To say that Rainbow Rowell’s Fangirl is good is an understatement. It’s fantastic. It’s brilliant. It’s wonderful. It’s witty and insightful and utterly beautiful. Fangirl is, by far, the best book I’ve read all year.
Starting her freshman year of college with a gruff roommate, a cute writing partner, and an absent twin sister, Cath’s severe social anxiety almost pushes her over the edge. Time and again, Cath finds solace in her Simon Snow fanfiction - a genius hybrid of Harry Potter and Twilight - writing about romance, betrayal, wizards and vampires. Despite Cath’s lack of friends outside her sister, the thousands of followers Cath has on the fanfic boards seem to make up for it. However, it isn’t until she really messes up that Cath realizes she can’t live within her fanfiction forever.
After hearing everyone rave about this book, I knew I had to pick it up.
Cath’s social anxiety is something that I think many people can relate to.
The idea of moving away from home for the first time, being separated from one’s family, and having to start all over in a giant fish bowl is daunting.
This situation begs for self-discovery and growth, which Cath has a hard time embracing. I loved Cath, despite her flaws. She’s intelligent, but she’s afraid to push herself. She’s witty, but too shy to show it. She’s creative, but too stubborn to apply creativity to any story outside of Simon Snow. As someone who constantly struggles with pushing herself, I loved being confronted with a situation that made so much sense to me. That transition from any tiny comfortable fish pond to a deep dark ocean doesn’t just apply to those moving from high school to college.
The story itself even made me want to return to college, and maybe even sign up to live in the dorms. Who knows, maybe I’ll start writing my own fanfiction? This is one of those books you won’t be able to put down. Trust me, you’ll be up reading until 3am and you’ll force yourself to stay up another two hours while you really contemplate what you just read. Then you’ll have to go back and reread several scenes just to relive the magic of them. And for those of you romance junkies out there, fear not. There’s plenty of romance to go around. Although, you might have to fight me for him.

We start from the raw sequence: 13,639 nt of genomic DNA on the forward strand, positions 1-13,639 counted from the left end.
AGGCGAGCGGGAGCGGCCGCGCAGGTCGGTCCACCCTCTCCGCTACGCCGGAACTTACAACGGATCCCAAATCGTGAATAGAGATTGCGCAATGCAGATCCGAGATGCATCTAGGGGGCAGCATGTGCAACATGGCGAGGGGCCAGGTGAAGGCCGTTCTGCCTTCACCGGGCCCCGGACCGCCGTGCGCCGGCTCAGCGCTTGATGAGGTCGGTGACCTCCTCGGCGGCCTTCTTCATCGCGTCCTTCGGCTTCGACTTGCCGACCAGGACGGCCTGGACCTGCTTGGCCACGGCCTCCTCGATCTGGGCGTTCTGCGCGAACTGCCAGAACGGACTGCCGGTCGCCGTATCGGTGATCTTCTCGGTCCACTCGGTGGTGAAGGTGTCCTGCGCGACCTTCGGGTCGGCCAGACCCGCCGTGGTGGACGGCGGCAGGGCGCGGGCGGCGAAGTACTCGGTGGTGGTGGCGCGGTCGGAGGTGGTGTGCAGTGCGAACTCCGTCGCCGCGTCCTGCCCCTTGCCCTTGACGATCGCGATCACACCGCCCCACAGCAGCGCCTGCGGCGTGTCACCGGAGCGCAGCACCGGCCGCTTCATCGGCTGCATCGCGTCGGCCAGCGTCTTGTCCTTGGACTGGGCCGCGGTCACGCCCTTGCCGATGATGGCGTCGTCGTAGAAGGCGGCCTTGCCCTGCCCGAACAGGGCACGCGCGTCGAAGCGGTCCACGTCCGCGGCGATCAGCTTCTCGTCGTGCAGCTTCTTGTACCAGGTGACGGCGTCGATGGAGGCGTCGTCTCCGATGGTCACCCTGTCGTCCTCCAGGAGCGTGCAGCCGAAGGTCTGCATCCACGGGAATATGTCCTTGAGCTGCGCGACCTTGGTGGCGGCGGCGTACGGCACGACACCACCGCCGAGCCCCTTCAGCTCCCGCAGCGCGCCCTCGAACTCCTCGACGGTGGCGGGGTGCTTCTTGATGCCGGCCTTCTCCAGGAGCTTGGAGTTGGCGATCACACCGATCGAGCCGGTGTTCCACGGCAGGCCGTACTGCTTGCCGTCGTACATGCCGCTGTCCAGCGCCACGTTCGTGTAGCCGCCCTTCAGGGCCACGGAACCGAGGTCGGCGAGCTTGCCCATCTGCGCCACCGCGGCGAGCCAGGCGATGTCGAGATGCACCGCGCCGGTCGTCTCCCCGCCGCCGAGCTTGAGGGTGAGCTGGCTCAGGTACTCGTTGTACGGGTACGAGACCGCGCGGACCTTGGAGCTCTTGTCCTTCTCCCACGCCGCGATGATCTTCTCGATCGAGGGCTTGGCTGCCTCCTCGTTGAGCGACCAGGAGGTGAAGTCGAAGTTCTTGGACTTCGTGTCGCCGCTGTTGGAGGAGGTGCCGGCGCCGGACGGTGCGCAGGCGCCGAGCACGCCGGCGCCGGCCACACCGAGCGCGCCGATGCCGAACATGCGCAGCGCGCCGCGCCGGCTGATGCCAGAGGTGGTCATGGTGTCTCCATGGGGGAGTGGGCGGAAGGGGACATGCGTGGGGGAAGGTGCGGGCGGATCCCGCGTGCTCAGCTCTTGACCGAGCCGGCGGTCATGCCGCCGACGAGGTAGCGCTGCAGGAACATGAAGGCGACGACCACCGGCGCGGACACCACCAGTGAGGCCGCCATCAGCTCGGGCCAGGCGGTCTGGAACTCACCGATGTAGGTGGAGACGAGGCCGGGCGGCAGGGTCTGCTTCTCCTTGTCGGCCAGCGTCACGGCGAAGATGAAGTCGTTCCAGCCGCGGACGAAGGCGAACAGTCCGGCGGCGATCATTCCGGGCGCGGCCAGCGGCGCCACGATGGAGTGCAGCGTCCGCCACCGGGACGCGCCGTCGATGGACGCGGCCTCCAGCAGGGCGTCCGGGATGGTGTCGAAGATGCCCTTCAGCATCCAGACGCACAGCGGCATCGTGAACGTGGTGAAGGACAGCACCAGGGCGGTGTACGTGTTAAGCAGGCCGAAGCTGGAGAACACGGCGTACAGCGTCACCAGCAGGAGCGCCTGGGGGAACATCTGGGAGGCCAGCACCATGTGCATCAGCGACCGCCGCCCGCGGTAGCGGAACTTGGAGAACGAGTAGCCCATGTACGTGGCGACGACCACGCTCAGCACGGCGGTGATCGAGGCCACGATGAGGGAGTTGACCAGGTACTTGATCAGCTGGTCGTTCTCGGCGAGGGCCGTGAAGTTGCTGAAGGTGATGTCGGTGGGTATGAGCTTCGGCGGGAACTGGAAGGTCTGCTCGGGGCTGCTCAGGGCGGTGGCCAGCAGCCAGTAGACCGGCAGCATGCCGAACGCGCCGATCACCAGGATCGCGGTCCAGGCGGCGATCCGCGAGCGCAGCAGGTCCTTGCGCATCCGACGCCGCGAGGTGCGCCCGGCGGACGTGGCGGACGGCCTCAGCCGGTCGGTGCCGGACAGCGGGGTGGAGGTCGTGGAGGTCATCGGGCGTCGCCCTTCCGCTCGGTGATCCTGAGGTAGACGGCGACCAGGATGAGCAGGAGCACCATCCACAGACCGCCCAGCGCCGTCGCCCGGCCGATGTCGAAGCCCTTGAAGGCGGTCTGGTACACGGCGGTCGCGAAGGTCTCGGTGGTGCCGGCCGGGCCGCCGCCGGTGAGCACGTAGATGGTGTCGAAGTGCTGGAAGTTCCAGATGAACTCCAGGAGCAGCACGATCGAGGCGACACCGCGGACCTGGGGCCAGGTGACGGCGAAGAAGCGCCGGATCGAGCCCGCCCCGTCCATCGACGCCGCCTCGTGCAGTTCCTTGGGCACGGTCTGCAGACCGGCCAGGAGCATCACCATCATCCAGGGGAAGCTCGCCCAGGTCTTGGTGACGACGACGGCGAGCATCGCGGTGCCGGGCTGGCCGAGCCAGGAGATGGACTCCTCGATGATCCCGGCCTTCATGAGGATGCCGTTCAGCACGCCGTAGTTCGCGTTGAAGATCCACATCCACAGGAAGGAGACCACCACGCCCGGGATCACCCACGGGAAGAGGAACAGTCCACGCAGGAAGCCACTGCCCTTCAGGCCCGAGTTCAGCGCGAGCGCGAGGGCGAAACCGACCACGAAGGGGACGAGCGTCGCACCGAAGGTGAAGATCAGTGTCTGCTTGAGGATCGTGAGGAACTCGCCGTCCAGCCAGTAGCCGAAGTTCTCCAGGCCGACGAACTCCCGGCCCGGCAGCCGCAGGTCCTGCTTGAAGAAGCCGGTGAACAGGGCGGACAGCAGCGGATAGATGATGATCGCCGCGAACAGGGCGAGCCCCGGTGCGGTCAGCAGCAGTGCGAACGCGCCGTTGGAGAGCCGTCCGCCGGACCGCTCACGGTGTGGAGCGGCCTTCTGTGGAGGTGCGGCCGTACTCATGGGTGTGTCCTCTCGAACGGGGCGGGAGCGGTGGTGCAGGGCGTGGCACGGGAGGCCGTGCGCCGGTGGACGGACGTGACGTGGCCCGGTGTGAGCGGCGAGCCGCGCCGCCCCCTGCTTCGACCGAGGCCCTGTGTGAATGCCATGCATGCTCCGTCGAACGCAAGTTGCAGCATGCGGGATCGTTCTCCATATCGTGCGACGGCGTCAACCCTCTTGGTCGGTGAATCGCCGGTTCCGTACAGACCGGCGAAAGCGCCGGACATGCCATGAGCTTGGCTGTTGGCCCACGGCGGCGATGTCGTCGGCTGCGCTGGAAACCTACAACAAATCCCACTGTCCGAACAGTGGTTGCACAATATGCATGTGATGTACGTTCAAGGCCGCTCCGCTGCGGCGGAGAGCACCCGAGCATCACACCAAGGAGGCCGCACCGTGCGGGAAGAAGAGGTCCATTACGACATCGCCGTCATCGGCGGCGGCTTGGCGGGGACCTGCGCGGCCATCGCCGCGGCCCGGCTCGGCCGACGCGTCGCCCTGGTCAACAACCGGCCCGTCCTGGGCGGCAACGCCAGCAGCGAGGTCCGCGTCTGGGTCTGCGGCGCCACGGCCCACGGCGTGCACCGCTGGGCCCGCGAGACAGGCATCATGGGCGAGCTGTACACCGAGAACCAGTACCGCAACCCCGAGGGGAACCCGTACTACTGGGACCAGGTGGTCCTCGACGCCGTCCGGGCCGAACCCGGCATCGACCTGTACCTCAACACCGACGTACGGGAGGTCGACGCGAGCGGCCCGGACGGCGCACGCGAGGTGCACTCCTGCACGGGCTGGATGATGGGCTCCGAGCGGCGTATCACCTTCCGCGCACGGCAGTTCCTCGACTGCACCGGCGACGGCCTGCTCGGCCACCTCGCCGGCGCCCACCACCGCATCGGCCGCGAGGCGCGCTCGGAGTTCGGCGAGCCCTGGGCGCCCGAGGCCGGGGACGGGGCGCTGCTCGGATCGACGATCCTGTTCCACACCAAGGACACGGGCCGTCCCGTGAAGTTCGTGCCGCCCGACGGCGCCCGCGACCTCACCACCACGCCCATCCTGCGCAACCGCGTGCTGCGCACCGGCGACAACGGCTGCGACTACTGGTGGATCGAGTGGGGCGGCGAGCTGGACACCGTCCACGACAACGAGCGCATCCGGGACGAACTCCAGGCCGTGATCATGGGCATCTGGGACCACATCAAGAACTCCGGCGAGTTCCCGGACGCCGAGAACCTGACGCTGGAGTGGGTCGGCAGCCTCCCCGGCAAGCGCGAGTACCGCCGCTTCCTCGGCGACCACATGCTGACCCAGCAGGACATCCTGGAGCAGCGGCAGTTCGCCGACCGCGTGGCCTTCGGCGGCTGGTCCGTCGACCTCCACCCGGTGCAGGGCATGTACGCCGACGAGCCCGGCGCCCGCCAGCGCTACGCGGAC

If you haven’t already given in to the hype of Fangirl, just do it. You really won’t regret it. The splendor of this novel is something that will last with you for weeks, months, maybe even years after it’s over. So, what are you waiting for?
--Reviewed by Anna, Books Inc. Palo Alto
Quite possibly the greatest vampire novel I have ever read. This is not merely hyperbole; Robin McKinley has created a world of magic, detailing the aftermath of a war against vampires and demons with an end result of government-registered magic. Where the only good demon is a part-blood demon and that’s only if your “power” is the kind that pours the hottest cup of coffee. I dare you to read this book without wanting Sunshine’s cinnamon rolls ‘big as your head’ or a slice of her ‘death by chocolate.’ The romance is believable but not over the top as some other glittery vampire novels. Constantine will win your heart but you will want Sunshine to be your best friend. This summer marks the fourth re-reading and every time I discover something new. This is my chicken soup book and the novel I purchase for friends whenever I’m wondering what to get them for a birthday or I think it is time they learn how well vampires and baking go together.
--Reviewed by Renee from Books Inc. Market Street
With Halloween just around the corner, I want to remind everybody about this Newbery Honor book by the wonderful E.L. Konigsburg (of FROM THE MIXED UP FILES…fame!) JENNIFER is one of my favorite books and I still enjoy reading it.
Elizabeth is a new fifth grader in school, but has not made any friends. On the way to school on Halloween, dressed as a witch for the school parade, she meets another fifth grader named Jennifer. Jennifer is not only dressed as a witch, but informs Elizabeth that she is, in fact, a real witch, and will make Elizabeth her apprentice. Though not exactly friends, the girls spend all of their time together, with Jennifer setting up ‘apprentice witch’ tasks for Elizabeth to follow.
This is a great ‘girls’ book, (3rd, 4th, 5th grades) about friendship, loneliness, being the odd girl out, but also about finding that one good friend. I just love how Elizabeth’s mom keeps asking her to become friends with one of the other girls who all the parents think is the perfect child, but who Elizabeth knows is actually fake and not a nice person. Kids really do know best!
--Reviewed by Penny of Books Inc. Burlingame
Rosie Revere is a natural born tinkerer, creating fantastical gadgets out of found objects. When one of her inventions is received with laughter, Rosie decides her engineering needs to be confined to her attic room. The encouragement of her great, great aunt Rose (who just happens to be Rosie the Riveter - an iconic trailblazer) gives Rosie the courage to pursue her interests regardless of what people think; to redefine what failure means; and to persevere in the face of that failure. The affection and respect the Rosies feel for each other warms this auntie's heart (and makes this a great choice for book-buying aunties), and the joy Rosie experiences from the creative process is palpable. Beaty's language is rich and rhyming, and Roberts’ mixed media illustrations are quirky and expressive. As with their earlier collaboration Iggy Peck, Architect, there is a perfect (and lively) balance of words and images. The illustrations could delight a sophisticated three year old, but the language and message are better suited to a slightly older child. Absolutely love it.
--Reviewed by Ingrid, manager of Books Inc. Laurel Village